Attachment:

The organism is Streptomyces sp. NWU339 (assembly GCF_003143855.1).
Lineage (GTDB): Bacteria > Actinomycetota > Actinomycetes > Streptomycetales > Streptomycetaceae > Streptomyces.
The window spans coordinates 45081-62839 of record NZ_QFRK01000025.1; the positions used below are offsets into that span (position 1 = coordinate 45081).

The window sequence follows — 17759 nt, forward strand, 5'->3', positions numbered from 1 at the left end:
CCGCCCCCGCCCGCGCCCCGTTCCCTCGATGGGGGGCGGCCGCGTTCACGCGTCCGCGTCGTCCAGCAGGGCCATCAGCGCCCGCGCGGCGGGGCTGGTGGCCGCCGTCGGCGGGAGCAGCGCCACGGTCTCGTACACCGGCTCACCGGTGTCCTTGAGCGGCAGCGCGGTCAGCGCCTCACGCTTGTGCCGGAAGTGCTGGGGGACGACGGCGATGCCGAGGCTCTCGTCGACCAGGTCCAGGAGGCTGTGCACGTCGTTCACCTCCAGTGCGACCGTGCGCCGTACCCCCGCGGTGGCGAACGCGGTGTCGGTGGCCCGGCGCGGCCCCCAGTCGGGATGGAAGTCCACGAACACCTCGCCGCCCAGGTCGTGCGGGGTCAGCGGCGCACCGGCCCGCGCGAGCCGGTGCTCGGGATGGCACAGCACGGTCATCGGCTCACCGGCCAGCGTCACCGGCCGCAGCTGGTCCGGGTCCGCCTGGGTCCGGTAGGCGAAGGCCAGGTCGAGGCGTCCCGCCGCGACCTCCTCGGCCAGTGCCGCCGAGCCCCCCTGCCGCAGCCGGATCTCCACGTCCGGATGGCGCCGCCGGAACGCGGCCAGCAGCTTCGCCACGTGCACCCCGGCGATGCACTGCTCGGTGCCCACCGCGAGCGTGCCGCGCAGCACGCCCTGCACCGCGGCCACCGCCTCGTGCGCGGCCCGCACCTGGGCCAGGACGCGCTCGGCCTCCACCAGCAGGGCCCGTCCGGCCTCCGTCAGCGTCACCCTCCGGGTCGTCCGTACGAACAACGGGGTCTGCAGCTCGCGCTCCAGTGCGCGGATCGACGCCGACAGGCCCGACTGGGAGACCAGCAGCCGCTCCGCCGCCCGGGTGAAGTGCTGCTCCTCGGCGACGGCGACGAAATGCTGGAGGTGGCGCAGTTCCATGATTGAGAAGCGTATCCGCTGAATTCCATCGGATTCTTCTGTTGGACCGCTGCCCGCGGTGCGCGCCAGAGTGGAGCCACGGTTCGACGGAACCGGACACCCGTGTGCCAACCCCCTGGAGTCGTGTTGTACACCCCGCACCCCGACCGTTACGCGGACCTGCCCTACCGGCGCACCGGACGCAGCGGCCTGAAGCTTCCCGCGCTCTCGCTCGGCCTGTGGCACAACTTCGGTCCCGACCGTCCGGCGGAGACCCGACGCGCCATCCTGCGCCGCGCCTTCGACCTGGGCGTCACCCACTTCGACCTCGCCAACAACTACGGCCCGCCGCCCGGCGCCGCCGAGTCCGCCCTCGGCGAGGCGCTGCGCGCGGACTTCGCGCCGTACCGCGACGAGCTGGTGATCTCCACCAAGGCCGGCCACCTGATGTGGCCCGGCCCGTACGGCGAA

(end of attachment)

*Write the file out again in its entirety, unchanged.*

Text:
The organism is Streptomyces sp. NWU339 (assembly GCF_003143855.1).
Lineage (GTDB): Bacteria > Actinomycetota > Actinomycetes > Streptomycetales > Streptomycetaceae > Streptomyces.
The window spans coordinates 45081-62839 of record NZ_QFRK01000025.1; the positions used below are offsets into that span (position 1 = coordinate 45081).

The window sequence follows — 17759 nt, forward strand, 5'->3', positions numbered from 1 at the left end:
CCGCCCCCGCCCGCGCCCCGTTCCCTCGATGGGGGGCGGCCGCGTTCACGCGTCCGCGTCGTCCAGCAGGGCCATCAGCGCCCGCGCGGCGGGGCTGGTGGCCGCCGTCGGCGGGAGCAGCGCCACGGTCTCGTACACCGGCTCACCGGTGTCCTTGAGCGGCAGCGCGGTCAGCGCCTCACGCTTGTGCCGGAAGTGCTGGGGGACGACGGCGATGCCGAGGCTCTCGTCGACCAGGTCCAGGAGGCTGTGCACGTCGTTCACCTCCAGTGCGACCGTGCGCCGTACCCCCGCGGTGGCGAACGCGGTGTCGGTGGCCCGGCGCGGCCCCCAGTCGGGATGGAAGTCCACGAACACCTCGCCGCCCAGGTCGTGCGGGGTCAGCGGCGCACCGGCCCGCGCGAGCCGGTGCTCGGGATGGCACAGCACGGTCATCGGCTCACCGGCCAGCGTCACCGGCCGCAGCTGGTCCGGGTCCGCCTGGGTCCGGTAGGCGAAGGCCAGGTCGAGGCGTCCCGCCGCGACCTCCTCGGCCAGTGCCGCCGAGCCCCCCTGCCGCAGCCGGATCTCCACGTCCGGATGGCGCCGCCGGAACGCGGCCAGCAGCTTCGCCACGTGCACCCCGGCGATGCACTGCTCGGTGCCCACCGCGAGCGTGCCGCGCAGCACGCCCTGCACCGCGGCCACCGCCTCGTGCGCGGCCCGCACCTGGGCCAGGACGCGCTCGGCCTCCACCAGCAGGGCCCGTCCGGCCTCCGTCAGCGTCACCCTCCGGGTCGTCCGTACGAACAACGGGGTCTGCAGCTCGCGCTCCAGTGCGCGGATCGACGCCGACAGGCCCGACTGGGAGACCAGCAGCCGCTCCGCCGCCCGGGTGAAGTGCTGCTCCTCGGCGACGGCGACGAAATGCTGGAGGTGGCGCAGTTCCATGATTGAGAAGCGTATCCGCTGAATTCCATCGGATTCTTCTGTTGGACCGCTGCCCGCGGTGCGCGCCAGAGTGGAGCCACGGTTCGACGGAACCGGACACCCGTGTGCCAACCCCCTGGAGTCGTGTTGTACACCCCGCACCCCGACCGTTACGCGGACCTGCCCTACCGGCGCACCGGACGCAGCGGCCTGAAGCTTCCCGCGCTCTCGCTCGGCCTGTGGCACAACTTCGGTCCCGACCGTCCGGCGGAGACCCGACGCGCCATCCTGCGCCGCGCCTTCGACCTGGGCGTCACCCACTTCGACCTCGCCAACAACTACGGCCCGCCGCCCGGCGCCGCCGAGTCCGCCCTCGGCGAGGCGCTGCGCGCGGACTTCGCGCCGTACCGCGACGAGCTGGTGATCTCCACCAAGGCCGGCCACCTGATGTGGCCCGGCCCGTACGGCGAA